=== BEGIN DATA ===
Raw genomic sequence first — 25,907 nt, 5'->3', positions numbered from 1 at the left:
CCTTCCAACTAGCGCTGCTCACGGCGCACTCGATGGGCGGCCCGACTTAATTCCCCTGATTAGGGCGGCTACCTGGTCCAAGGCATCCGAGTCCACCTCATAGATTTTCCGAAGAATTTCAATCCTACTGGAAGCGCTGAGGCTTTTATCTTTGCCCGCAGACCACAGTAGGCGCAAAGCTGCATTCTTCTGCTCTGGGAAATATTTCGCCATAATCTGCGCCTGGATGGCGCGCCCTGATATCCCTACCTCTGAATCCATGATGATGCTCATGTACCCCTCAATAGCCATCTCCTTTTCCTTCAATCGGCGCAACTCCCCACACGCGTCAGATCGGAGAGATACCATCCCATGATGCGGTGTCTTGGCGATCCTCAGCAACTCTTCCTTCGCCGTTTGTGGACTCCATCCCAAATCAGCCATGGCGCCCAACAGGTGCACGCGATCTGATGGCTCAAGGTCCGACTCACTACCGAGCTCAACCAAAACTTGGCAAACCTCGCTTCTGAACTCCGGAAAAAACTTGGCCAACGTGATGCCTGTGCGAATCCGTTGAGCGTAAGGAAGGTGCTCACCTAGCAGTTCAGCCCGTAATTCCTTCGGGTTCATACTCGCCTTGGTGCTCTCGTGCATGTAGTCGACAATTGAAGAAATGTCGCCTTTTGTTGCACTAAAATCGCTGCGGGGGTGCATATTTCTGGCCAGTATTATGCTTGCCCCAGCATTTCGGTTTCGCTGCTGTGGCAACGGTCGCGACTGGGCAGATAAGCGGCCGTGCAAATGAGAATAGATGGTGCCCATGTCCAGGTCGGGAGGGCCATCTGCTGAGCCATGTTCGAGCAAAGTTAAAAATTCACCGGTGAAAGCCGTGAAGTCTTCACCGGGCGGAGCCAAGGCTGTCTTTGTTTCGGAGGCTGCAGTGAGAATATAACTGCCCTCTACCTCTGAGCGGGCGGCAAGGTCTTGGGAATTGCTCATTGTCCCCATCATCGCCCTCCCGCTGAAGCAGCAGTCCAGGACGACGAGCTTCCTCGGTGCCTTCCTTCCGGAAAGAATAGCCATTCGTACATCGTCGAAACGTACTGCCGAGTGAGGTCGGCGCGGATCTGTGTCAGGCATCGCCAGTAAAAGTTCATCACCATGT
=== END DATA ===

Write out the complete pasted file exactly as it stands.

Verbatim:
Raw genomic sequence first — 25,907 nt, 5'->3', positions numbered from 1 at the left:
CCTTCCAACTAGCGCTGCTCACGGCGCACTCGATGGGCGGCCCGACTTAATTCCCCTGATTAGGGCGGCTACCTGGTCCAAGGCATCCGAGTCCACCTCATAGATTTTCCGAAGAATTTCAATCCTACTGGAAGCGCTGAGGCTTTTATCTTTGCCCGCAGACCACAGTAGGCGCAAAGCTGCATTCTTCTGCTCTGGGAAATATTTCGCCATAATCTGCGCCTGGATGGCGCGCCCTGATATCCCTACCTCTGAATCCATGATGATGCTCATGTACCCCTCAATAGCCATCTCCTTTTCCTTCAATCGGCGCAACTCCCCACACGCGTCAGATCGGAGAGATACCATCCCATGATGCGGTGTCTTGGCGATCCTCAGCAACTCTTCCTTCGCCGTTTGTGGACTCCATCCCAAATCAGCCATGGCGCCCAACAGGTGCACGCGATCTGATGGCTCAAGGTCCGACTCACTACCGAGCTCAACCAAAACTTGGCAAACCTCGCTTCTGAACTCCGGAAAAAACTTGGCCAACGTGATGCCTGTGCGAATCCGTTGAGCGTAAGGAAGGTGCTCACCTAGCAGTTCAGCCCGTAATTCCTTCGGGTTCATACTCGCCTTGGTGCTCTCGTGCATGTAGTCGACAATTGAAGAAATGTCGCCTTTTGTTGCACTAAAATCGCTGCGGGGGTGCATATTTCTGGCCAGTATTATGCTTGCCCCAGCATTTCGGTTTCGCTGCTGTGGCAACGGTCGCGACTGGGCAGATAAGCGGCCGTGCAAATGAGAATAGATGGTGCCCATGTCCAGGTCGGGAGGGCCATCTGCTGAGCCATGTTCGAGCAAAGTTAAAAATTCACCGGTGAAAGCCGTGAAGTCTTCACCGGGCGGAGCCAAGGCTGTCTTTGTTTCGGAGGCTGCAGTGAGAATATAACTGCCCTCTACCTCTGAGCGGGCGGCAAGGTCTTGGGAATTGCTCATTGTCCCCATCATCGCCCTCCCGCTGAAGCAGCAGTCCAGGACGACGAGCTTCCTCGGTGCCTTCCTTCCGGAAAGAATAGCCATTCGTACATCGTCGAAACGTACTGCCGAGTGAGGTCGGCGCGGATCTGTGTCAGGCATCGCCAGTAAAAGTTCATCACCATGT